Naming our Data: Bringing Data to Life through Characterization

It often began with the question, “Have you heard about IPM?”

You yourself may be wondering, What is IPM?

For the past year, we worked under a CalRecycle grant to promote Integrated Pest Management (IPM) to the City of Thousand Oaks and the neighboring cities of Camarillo and Moorpark. We got to work and surveyed a number of local residents to gauge their understanding of IPM, where they struggle in the IPM process, and to assess their willingness to try IPM practices.

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A few months ago, we mentioned that data on its own doesn’t mean a whole lot. Often times, due to an overwhelming amount of data collected, not much is done with that data. We decided to take the extra step with our findings, and identified how our data might prove useful for the City of Thousand Oaks in improving its strategy.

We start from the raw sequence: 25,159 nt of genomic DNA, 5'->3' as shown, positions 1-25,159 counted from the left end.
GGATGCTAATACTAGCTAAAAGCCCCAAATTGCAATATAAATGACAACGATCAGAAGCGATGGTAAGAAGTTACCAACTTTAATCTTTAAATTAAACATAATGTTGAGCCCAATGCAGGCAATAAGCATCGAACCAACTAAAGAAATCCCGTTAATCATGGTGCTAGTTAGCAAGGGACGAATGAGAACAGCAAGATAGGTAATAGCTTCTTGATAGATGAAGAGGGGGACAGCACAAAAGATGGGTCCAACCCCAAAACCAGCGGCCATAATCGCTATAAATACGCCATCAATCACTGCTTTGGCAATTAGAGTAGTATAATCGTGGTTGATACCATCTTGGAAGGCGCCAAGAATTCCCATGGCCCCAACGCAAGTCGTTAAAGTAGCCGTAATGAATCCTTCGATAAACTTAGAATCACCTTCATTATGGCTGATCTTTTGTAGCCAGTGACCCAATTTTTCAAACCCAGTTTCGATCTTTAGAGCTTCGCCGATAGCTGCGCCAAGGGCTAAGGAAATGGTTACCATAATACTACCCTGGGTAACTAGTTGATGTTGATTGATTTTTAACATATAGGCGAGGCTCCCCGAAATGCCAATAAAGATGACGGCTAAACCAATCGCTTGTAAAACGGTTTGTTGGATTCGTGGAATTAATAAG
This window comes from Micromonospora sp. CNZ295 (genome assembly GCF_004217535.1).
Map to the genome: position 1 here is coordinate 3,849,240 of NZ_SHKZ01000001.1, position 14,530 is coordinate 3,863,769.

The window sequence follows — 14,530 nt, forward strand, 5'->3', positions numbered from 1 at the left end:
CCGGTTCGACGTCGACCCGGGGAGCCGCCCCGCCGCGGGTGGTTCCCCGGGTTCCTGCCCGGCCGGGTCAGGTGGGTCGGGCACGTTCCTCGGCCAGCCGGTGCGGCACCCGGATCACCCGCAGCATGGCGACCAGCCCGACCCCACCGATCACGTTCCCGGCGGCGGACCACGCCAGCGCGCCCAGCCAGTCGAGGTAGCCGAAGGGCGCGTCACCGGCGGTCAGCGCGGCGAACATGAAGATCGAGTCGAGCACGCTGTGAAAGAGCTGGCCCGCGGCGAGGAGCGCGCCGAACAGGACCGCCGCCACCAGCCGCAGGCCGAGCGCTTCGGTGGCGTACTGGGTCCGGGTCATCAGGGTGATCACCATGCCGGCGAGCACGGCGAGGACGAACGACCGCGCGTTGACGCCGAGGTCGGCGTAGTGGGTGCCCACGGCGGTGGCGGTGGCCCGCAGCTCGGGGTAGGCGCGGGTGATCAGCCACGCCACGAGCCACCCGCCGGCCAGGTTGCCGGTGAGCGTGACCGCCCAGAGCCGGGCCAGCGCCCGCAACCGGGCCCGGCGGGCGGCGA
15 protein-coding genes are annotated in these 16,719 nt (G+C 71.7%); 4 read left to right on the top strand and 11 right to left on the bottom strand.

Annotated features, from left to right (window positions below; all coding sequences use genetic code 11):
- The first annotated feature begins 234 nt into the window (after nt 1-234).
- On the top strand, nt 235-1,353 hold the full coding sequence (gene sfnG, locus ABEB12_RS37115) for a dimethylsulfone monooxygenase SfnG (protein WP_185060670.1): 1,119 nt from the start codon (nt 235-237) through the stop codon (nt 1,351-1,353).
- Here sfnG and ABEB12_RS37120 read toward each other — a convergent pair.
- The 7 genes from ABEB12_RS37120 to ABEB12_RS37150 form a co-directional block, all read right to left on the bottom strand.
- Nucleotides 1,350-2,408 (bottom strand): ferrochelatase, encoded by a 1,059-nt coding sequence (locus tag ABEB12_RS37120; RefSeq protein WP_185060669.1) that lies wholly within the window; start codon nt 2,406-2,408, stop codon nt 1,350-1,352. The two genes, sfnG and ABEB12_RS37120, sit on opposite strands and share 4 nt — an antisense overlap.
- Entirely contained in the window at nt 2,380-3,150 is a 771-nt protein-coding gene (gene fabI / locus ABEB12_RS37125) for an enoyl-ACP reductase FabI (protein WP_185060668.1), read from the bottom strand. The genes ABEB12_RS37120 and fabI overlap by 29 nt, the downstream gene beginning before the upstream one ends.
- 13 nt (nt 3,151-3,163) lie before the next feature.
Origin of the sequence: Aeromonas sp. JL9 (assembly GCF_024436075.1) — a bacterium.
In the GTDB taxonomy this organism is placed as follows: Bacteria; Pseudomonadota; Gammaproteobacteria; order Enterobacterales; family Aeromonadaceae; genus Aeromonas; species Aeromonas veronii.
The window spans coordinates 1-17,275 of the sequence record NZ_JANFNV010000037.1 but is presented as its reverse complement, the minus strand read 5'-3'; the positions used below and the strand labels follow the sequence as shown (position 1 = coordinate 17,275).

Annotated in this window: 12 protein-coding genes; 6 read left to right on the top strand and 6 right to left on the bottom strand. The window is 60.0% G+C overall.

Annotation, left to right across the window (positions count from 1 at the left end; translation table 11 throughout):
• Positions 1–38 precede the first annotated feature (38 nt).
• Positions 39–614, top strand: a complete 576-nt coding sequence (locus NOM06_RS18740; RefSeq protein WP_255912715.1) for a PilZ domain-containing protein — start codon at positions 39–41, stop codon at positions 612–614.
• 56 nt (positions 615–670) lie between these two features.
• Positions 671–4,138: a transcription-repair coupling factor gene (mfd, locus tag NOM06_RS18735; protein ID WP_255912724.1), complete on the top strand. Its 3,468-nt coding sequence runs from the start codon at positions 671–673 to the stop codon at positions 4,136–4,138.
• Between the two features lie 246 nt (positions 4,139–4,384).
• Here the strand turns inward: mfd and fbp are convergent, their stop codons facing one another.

Meet Diane, Wendy, Frank, and Oscar:

Don’t be fooled, these aren’t actually real people—they’re personas. Using our data, we constructed these personas to help us create an effective outreach strategy for Thousand Oaks.

Just as we did in the case of Downtown Long Beach, we segmented our collective of data and transformed our findings into an actionable strategy for IPM outreach. By transforming data into character profiles, we were able to see how it applied to different segments of the community’s population.

With Diane, Wendy, Frank, and Oscar as our guides, SGA and the City of Thousand Oaks were able to create strategies and decisions based upon which persona our audience was most comparable to:

For the Wendy Willings, we focused on simply asking them to try IPM.

For the Diane Do-Gooders, we created a way for them to share their positive experiences. We gave these Dianes the opportunity to be champions of IPM amongst their neighbors.

For the Franks On-the-Fence, we recruited the Wendy Willings and the Diane Do-Gooders to influence Frank to give IPM a try.

For the Oscar the Outsourcers, we made them aware that toxic pesticides can cause serious harm to the community’s water resources and health, and encouraged them to pursue less toxic pest control services.

Thanks to these characters, we were able to use our data to simplify our target community in a simple, concrete, and memorable way.

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